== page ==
But The Lord of the Rings isn’t the only series with awesome maps that fired my imagination. I really liked the Dragonlance series of books by Margaret Weis and Tracy Hickman, and they always had cool maps.


And my love of Robert Jordan’s The Wheel of Time series is no secret around here. The map of where the main action took place that appeared at the beginning of each book always got my creative juices flowing. Below is the color version that was in the hardcovers.


Windbiter’s Finger? Mountains of Dhoom? The Spine of the World? The Isles of the Sea Folk? And what’s beyond the Aiel Wastes? I had to know!

Each book in The Wheel of Time also had excellent maps of many of the major cities. Check out some of them in my post “Fictional Lands I’d Love to Visit.”

And speaking of that post, I also mention my fondness for Tad Williams’s Memory, Sorrow, and Thorn series. Those, as you can guess, also had a really evocative map of the land of Osten Ard.


That hand-drawn look–by Mr. Williams himself!–just hits my sweet spot. And I irrationally love those straight lines streaking across the ocean for a reason I can’t explain. Ditto the twilit dark around the Nornfells, with that halo of light around the one big mountain.

And of course, maps aren’t exclusive to fantasy. Dune by Frank Herbert has a cool map of the northern hemisphere of the planet Arrakis.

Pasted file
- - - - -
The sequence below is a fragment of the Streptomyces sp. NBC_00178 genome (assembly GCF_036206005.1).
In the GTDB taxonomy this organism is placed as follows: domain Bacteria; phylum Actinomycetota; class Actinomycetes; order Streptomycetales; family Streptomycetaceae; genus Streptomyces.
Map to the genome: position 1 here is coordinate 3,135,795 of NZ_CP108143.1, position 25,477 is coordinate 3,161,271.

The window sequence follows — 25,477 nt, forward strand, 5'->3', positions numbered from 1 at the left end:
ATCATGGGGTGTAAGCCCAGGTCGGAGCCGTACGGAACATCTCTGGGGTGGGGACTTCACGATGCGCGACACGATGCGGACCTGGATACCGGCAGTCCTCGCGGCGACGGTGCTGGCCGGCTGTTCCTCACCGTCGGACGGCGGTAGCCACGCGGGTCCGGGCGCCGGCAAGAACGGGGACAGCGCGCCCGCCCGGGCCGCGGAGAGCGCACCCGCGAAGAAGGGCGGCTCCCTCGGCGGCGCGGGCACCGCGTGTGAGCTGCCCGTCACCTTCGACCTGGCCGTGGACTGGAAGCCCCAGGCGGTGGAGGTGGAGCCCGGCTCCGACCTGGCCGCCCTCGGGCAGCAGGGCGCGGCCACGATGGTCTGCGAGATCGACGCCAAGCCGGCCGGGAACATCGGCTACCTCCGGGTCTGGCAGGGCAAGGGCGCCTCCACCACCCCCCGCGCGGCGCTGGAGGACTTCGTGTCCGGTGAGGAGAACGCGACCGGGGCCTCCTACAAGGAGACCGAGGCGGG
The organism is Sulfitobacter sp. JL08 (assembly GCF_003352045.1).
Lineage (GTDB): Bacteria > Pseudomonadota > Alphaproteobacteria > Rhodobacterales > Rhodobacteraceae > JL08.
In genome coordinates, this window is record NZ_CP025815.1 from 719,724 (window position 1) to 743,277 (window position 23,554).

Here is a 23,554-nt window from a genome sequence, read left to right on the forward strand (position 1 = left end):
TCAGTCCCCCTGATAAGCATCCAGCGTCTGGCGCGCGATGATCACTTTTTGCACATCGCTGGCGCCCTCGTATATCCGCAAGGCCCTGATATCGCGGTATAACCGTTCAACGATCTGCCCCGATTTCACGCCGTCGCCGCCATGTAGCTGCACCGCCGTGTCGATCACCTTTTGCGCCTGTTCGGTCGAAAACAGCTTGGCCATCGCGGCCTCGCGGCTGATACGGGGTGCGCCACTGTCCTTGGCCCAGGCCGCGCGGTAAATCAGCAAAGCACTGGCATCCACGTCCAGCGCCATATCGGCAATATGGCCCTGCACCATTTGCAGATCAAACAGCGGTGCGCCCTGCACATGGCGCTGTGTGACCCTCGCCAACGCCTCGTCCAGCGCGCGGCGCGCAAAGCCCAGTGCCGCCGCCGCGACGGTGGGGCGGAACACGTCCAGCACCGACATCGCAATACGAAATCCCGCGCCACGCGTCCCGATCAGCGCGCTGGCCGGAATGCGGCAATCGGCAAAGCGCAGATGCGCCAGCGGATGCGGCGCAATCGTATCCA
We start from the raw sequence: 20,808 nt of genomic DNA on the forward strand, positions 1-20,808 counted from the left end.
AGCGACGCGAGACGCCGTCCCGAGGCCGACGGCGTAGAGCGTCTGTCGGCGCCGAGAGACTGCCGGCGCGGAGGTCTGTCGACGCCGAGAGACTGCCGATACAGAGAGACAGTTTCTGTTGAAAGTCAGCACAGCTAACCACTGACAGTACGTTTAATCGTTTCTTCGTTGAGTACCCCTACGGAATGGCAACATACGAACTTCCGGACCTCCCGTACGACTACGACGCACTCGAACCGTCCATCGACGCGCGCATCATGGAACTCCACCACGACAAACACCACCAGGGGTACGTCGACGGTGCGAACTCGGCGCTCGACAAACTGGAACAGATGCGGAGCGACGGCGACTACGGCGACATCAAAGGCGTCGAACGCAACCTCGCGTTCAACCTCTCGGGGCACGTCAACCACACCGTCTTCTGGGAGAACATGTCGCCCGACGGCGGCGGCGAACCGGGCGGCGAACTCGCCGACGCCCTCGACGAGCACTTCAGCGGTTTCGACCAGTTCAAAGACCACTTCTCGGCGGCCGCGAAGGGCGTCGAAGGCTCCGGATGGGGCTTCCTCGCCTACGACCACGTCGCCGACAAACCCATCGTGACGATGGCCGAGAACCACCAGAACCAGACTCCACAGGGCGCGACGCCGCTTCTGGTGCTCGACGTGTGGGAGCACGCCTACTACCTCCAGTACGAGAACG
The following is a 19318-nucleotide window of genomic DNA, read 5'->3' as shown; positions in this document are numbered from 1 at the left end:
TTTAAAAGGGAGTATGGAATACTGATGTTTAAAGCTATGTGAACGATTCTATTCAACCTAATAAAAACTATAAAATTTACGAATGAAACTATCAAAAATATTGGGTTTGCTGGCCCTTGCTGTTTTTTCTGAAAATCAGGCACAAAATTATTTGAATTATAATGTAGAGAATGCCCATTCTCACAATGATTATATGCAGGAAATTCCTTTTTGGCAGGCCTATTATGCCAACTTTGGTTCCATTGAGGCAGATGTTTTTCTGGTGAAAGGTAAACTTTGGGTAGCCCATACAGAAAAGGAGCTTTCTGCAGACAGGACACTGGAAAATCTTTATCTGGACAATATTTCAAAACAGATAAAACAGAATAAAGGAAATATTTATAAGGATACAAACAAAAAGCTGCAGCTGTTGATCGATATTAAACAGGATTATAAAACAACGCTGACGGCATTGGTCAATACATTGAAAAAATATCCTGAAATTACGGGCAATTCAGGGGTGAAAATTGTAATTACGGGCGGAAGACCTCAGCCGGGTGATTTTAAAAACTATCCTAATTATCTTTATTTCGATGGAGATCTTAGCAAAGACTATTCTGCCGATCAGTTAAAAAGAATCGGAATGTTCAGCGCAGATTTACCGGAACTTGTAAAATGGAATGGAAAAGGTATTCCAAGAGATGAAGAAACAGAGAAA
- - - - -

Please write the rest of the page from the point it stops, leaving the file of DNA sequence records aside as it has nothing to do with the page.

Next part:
Let’s Play!

Video games used to have sweet maps as well. Gamers of a certain age will recall the world of Britannia from the Ultima games. The series’ setting didn’t hit any sort of consistency until the fourth game, but boy was that map a doozy.


And as a fan of The Elder Scrolls series since day one, the world of Tamriel always struck me as another place I’d love to actually go to, particularly some of the more exotic locales like Elsewyr, Sumerset Island, and Valenwood. Hell, the setting of Morrowind in the third game Morrowind was so alien and so unique, the more basic fantasy setting of game four, Oblivion, was a pretty big disappointment for me.


Hell, the world map in the best game in the series, Daggerfall, only consisted of parts of the provinces of High Rock and Hammerfell, and was half the size of Great Britain. 


Further, you would click on any province and get HUNDREDS of towns, cities, dungeons, temples, and other places to explore. Or you could just pick a location, pick a direction, and wander the world to your heart’s content.

Console games were no slouch either. The original Final Fantasy for the old 8-bit Nintendo came with an excellent map, with each location providing a few lines to take notes.